Titius Aristo, a Roman lawyer of high repute but possibly low birth, alive in 105
The movement of people, animals, and vehicles through the ancient urban environment had a significant impact on the shape of ancient cities, but as an object of study, urban traffic is a relatively recent area of interest, one that has tended to focus on the Roman world. The range of methods available to consider the topic, however, are relatively many, including literary analysis, archaeological field survey, and a battery of technical methods, such as Space Syntax, Network Analysis, and Agent-Based Modeling. In all of these approaches, two models of movement—pedestrian and vehicular—remain paramount. The results of studying urban traffic have shed new light on the impact of different forms of urban design, the ways in which ancient people navigated those designs, and norms and formal systems in place in urban environments to order the movement of people and vehicles.
T. Corey Brennan
Tribunicia potestas (tribunician power) refers to the rights granted to Rome’s tribuni plebis—including sacrosanctity, that is, personal inviolability while in office—and (later) to the claim by Roman emperors to the plebeian tribunes’ privileges, a status which they employed to reckon their own years of rule and also publicly designate a successor. In official titulature the emperors commonly list it second among their distinctions (with number of continuous years held, thus functioning akin to a regnal year), after the office of pontifex maximus and before the number of imperatorial acclamations and consulships (see imperator, consul).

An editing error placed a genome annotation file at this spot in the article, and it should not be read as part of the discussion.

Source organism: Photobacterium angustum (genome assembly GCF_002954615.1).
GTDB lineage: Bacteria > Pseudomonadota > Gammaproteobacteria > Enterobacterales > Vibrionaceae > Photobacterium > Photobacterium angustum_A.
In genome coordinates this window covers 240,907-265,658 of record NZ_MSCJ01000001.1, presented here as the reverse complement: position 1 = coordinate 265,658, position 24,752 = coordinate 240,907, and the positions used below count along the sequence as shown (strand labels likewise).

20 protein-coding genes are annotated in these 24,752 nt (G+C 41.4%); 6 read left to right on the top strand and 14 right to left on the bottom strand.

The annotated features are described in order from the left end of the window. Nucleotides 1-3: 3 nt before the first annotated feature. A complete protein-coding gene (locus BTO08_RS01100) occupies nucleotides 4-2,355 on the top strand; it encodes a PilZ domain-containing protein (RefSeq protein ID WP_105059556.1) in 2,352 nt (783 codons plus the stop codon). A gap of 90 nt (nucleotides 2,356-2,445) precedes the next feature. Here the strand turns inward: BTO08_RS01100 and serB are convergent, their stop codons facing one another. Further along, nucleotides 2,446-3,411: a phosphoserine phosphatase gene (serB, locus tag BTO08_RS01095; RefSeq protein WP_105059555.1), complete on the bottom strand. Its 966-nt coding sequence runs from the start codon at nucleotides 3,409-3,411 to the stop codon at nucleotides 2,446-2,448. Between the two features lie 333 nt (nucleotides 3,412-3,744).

Tribunes originally received their prerogatives to defend and support the plebs, which essentially formed a “state within a state” in the Roman polity. But already in the mid-4th century
Peter Sidney Derow
Piero Treves and Barbara Levick
Piero Treves and Tim Cornell
Carlos Amunátegui Perelló
According to the tradition, during the early Republic (451–450
Scholarship has debated almost every aspect of the text, from its origin, to its scope, its contents, and its grammar. Only a few conclusions are widely held. Most scholars believe the document was written during the 5th century
Marcellus Ulpius, a lawyer of the mid-2nd cent.